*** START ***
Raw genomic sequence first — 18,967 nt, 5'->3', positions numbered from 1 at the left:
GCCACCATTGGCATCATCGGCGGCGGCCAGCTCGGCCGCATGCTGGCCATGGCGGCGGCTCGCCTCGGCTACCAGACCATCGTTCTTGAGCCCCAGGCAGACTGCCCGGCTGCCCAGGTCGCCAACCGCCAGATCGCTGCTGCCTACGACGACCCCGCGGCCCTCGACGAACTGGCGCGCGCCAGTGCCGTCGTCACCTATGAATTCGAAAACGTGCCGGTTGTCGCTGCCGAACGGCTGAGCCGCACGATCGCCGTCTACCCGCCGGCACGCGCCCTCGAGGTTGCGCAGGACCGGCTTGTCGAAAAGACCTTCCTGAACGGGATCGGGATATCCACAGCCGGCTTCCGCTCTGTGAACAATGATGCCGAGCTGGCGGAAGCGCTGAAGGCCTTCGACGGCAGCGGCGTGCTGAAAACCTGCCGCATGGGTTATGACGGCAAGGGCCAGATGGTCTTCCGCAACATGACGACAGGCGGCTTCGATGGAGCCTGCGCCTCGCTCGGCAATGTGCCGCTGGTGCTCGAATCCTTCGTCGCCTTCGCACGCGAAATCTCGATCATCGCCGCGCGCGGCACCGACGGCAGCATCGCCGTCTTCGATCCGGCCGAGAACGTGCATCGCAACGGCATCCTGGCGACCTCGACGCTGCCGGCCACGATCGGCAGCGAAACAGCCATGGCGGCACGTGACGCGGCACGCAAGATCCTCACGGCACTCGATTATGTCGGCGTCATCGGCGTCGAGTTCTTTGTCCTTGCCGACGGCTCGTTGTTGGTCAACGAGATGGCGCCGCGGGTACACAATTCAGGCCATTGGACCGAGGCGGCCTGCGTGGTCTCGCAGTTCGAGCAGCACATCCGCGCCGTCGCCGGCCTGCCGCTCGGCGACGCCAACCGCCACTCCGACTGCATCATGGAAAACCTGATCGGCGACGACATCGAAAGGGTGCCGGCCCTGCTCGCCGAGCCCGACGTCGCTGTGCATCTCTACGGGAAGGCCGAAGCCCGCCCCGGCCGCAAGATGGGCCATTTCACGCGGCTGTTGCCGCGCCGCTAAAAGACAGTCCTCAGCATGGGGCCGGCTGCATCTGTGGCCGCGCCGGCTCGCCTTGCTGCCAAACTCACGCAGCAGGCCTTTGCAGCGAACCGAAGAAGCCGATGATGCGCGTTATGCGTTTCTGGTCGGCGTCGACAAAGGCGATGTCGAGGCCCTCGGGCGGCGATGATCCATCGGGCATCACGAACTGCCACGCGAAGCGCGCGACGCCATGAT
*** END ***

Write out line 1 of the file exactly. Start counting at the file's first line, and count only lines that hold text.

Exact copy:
Raw genomic sequence first — 18,967 nt, 5'->3', positions numbered from 1 at the left: